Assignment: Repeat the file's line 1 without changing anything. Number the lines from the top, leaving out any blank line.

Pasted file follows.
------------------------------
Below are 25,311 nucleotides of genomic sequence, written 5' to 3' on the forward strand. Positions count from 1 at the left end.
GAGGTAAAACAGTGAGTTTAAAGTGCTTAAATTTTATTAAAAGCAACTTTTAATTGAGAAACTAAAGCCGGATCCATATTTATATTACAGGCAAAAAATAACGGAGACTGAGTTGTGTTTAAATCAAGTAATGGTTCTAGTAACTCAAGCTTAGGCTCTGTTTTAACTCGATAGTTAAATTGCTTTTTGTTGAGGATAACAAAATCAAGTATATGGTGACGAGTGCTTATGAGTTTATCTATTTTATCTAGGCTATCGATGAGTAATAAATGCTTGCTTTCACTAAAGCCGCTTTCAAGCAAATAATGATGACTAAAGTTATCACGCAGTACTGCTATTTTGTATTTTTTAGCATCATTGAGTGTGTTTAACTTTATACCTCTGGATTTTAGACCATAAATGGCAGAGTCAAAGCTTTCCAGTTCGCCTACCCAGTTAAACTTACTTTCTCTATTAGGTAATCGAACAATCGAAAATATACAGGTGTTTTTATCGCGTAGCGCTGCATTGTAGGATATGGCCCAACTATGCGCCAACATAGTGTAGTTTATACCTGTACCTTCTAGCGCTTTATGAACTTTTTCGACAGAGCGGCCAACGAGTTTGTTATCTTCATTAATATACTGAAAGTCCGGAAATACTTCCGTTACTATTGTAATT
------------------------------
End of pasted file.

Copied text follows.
Below are 25,311 nucleotides of genomic sequence, written 5' to 3' on the forward strand. Positions count from 1 at the left end.